May 28, 2015 by Canadian Underwriter
The average consolidated total cost of a data breach in Canada was $5.32 million, according to the first Canadian study of its kind from the Ponemon Institute in Traverse City, MI.
Released on Wednesday, the inaugural 2015 Cost of Data Breach Study: Canada found that the average cost per lost or stolen record was $250 and 52% of data breaches involved malicious or criminal attacks. The study examined the costs incurred by 21 Canadian companies from 11 different industry sectors “following the loss or theft of protected personal data and the notification of breach victims as required by various laws.”
The average cost per compromised record was $250, with the highest component pertaining to detection and escalation costs at $91, followed by lost business ($84) and ex-post response ($67), the study found. For the average total organizational cost of the data breach at $5.32 million, the largest cost component was lost business at $1.99 million on average, followed by detection and escalation ($1.68 million) and ex-post response ($1.53 million). [click image below to enlarge]
Certain industries also had higher data breach costs, with the financial, services, technology and energy sectors having a “per capita data breach cost substantially above the overall mean of $250,” the study reported.
Not surprisingly, the more records that were lost, the higher the cost of the data breach. “In this year’s study, the cost ranged from $2.15 million for data breaches involving 10,000 or fewer to $9.52 million for the loss or theft of more than 50,000 records.” [click image below to enlarge]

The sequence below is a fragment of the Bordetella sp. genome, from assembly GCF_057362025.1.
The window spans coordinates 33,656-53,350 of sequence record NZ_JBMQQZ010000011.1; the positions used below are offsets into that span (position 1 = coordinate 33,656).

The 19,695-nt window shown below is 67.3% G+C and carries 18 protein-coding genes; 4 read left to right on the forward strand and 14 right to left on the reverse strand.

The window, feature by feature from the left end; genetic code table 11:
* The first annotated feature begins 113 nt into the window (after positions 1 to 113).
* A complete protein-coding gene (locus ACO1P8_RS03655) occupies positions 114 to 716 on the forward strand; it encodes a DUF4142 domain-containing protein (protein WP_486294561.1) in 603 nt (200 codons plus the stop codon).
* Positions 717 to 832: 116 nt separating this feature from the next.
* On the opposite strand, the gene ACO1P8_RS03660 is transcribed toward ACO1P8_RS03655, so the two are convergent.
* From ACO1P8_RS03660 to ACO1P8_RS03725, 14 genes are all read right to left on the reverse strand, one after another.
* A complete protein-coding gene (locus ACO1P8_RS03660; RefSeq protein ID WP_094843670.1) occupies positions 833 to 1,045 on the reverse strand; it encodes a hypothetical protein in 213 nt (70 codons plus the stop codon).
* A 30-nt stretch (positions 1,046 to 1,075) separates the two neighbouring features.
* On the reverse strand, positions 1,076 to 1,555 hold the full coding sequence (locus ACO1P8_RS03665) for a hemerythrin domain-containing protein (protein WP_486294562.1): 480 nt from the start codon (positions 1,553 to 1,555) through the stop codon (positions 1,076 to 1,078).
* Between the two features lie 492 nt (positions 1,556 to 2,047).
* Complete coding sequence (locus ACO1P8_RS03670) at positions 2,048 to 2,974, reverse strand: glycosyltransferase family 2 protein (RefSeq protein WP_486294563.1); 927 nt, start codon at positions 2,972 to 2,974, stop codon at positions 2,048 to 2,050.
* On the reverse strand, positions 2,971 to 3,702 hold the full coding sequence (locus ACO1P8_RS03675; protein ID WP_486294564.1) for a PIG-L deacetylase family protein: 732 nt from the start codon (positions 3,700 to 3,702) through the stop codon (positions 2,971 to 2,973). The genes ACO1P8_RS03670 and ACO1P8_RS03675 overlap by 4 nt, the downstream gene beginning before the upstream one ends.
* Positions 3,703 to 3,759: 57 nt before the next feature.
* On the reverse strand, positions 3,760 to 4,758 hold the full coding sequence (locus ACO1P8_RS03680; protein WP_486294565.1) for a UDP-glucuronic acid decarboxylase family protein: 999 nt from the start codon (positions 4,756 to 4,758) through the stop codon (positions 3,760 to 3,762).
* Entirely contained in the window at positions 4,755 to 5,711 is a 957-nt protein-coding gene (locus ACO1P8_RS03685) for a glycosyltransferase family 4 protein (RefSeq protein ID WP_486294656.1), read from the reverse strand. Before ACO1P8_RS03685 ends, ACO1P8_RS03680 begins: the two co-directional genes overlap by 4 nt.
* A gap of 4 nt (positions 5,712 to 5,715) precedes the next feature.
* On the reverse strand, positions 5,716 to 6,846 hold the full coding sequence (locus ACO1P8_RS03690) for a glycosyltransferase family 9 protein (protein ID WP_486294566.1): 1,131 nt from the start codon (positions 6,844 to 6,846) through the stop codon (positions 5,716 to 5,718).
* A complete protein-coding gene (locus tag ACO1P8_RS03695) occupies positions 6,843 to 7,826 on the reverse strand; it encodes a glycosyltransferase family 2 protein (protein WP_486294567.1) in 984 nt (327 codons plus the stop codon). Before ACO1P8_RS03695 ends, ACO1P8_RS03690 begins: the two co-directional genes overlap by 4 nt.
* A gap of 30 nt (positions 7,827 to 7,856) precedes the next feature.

As for factors that reduced the cost of data breach, incident response teams and plans, incident response teams and plans, extensive use of encryption, employee training programs, board-level involvement, CISO appointments, business continuity management and insurance protection decreased the per capita cost, the study said.
The Ponemon Institute said that the following all “appear to reduce data breach costs for Canadian companies:” an incident response plan in place, extensive use of encryption, employee training, board-level involvement, the appointment of a CISO with enterprise-wide responsibility, involvement of business continuity management in the remediation of the breach and insurance protection.”
The report was part of the institute’s annual Cost of Data Breach Study: Global Analysis, which studied 350 companies spanning 11 countries. The first Cost of Data Breach study was conducted 10 years ago in the U.S. and now includes the United Kingdom, Germany, Australia, France, Brazil, Japan, Italy, India, the Arabian region (a consolidation of organizations in the United Arab Emirates and Saudi Arabia) and for the first time, Canada. [click image below to enlarge]
The global study found that the average consolidated total cost of a data breach was $US3.8 million, representing a 23% increase since 2013.
“Based on our field research, we identified three major reasons why the cost keeps climbing,” Dr. Larry Ponemon, chairman and founder of Ponemon Institute said in a statement. “First, cyber attacks are increasing both in frequency and the cost it requires to resolve these security incidents. Second, the financial consequences of losing customers in the aftermath of a breach are having a greater impact on the cost. Third, more companies are incurring higher costs in their forensic and investigative activities, assessments and crisis team management.”